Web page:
My photo
ALBERT B. CASUGA, a Philippine-born writer, lives in Mississauga, Ontario, Canada, where he continues to write poetry, fiction, and criticism after his retirement from teaching and serving as an elected member of his region's school board. He was nominated to the Mississauga Arts Council Literary Awards in 2007. A graduate of the Royal and Pontifical University of St. Thomas (now University of Santo Tomas, Manila. Literature and English, magna cum laude), he taught English and Literature (Criticism, Theory, and Creative Writing) at the Philippines' De La Salle University and San Beda College. He has authored books of poetry, short stories, literary theory and criticism. He has won awards for his works in Canada, the U.S.A., and the Philippines. His latest work, A Theory of Echoes and Other Poems was published February 2009 by the University of Santo Tomas Publishing House. His fiction and poetry were published by online literary journals Asia Writes and Coastal Poems recently. He was a Fellow at the 1972 Silliman University Writers Workshop, Philippines. As a journalist, he worked with the United Press International and wrote an art column for the defunct Philippines Herald.

Tuesday, May 1, 2012


Photo by Bobby Wong, Jr., Philippines


Here come the waves, scrolling their bluegreen pages. The carriage rolls back at each interval:  return, return, return.---Luisa A. Igloria, “Rotary”, Via Negativa, 05-01-12

1. The Imperative

Return. To where? An imperative loses its urgency
when challenged by an aimless interrogative. Huh?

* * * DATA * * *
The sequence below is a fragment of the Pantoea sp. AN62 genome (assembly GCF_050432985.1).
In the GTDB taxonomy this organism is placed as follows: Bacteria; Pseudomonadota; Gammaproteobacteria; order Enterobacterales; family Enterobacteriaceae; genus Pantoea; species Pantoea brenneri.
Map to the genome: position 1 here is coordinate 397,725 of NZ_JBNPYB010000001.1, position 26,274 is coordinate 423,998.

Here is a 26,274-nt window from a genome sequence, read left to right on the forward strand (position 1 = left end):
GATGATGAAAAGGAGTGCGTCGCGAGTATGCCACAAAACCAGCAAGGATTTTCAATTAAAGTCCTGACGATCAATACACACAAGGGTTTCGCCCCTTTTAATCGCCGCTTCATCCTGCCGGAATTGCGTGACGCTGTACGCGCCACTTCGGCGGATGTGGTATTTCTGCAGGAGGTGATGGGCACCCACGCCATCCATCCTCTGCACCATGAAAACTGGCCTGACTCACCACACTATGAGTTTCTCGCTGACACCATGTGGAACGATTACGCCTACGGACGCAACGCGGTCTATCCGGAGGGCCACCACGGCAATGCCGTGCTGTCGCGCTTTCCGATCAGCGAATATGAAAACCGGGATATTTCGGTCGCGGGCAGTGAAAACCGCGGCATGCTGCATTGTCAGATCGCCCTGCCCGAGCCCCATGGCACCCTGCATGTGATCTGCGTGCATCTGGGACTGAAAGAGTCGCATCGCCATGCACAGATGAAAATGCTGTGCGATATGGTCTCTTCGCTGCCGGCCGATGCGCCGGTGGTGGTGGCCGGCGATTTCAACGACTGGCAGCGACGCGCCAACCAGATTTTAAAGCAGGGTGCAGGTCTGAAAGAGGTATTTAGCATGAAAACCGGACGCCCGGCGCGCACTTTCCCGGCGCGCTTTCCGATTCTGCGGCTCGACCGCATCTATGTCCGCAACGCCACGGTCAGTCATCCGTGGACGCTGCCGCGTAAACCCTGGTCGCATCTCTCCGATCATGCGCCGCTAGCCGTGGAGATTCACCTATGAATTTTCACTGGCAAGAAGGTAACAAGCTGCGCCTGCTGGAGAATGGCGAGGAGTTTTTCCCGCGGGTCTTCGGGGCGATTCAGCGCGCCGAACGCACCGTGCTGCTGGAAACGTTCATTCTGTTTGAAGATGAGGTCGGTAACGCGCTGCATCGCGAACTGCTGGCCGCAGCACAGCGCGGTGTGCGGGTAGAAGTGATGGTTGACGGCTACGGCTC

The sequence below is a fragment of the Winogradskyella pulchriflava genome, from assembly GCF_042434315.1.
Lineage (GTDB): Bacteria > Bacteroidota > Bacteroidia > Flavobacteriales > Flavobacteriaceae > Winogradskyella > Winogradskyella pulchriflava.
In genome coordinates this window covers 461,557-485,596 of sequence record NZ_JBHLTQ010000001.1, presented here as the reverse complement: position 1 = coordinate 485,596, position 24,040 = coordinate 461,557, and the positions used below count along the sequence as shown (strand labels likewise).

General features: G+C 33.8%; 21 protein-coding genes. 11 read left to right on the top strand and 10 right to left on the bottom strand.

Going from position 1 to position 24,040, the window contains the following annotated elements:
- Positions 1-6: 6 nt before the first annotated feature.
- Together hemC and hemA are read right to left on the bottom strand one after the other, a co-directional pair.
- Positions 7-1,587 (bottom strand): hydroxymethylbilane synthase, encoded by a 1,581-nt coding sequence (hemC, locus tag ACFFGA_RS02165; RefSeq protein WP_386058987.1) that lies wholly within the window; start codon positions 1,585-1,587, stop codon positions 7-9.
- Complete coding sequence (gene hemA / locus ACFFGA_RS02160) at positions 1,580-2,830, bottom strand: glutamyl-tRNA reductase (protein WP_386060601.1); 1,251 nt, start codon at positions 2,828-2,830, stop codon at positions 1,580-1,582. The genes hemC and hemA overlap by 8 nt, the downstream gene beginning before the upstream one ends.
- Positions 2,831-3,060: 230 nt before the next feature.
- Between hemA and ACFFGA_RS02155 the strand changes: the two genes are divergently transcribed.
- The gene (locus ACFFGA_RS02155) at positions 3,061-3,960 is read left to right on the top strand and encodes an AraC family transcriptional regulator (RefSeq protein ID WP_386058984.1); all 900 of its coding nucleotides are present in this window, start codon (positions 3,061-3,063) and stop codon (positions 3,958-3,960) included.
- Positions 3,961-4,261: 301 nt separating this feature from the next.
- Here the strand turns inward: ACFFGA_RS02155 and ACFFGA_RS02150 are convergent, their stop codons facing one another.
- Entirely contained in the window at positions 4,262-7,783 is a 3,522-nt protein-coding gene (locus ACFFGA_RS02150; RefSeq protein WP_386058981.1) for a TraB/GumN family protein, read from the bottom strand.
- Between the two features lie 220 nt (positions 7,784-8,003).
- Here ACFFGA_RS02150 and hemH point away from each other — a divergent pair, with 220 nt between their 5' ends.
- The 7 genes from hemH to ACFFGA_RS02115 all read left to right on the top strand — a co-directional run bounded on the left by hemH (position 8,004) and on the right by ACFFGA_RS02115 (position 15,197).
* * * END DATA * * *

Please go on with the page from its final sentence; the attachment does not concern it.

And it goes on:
Whence come the gumption of a little boy when he
gives his mother “the lip” at the command: Time out!

Why? What did I do? Don’t you love me anymore?

A triptych of a query, but gets shut down: ‘Coz, I said so.

Thus the impenitent lad goes to his corner, sulks
the better part of the threatening stare of the mother,

but wins the day, when he is told to go wash his hands
and get ready for dinner before father comes home.

Much like the waves scrolling wet pages, they roll back
a carriage of flotsam at ebbtide, return to an open sea

and lose what fury they need to deliver an imperative.
Return. To where? Wherever. Whenever. However.

2.  A Lingering Ache

He traces the trailing colours of the sundown hiss,
And shrugs at the lingering ache twisting in his gut:

He knows there is no going back, when no one there
would no longer care to ask who you are or from where.

There is no old country for him who had left his corner
sullenly injured for dreams that cannot come true or

questions that will never  be answered: Why have you
quickly forgotten me, when all I wish is to return

and be forgiven for wondering if you don’t love me
any more than a prodigal son who still longs for you

But like the waves, she scrolls worn-out pages forever,
and these do not return; unlike the waves, she’ll never

return to an old shore, nor care if the sun rises again
from distant horizons. She locked her doors. She’s certain.

---Albert B. Casuga

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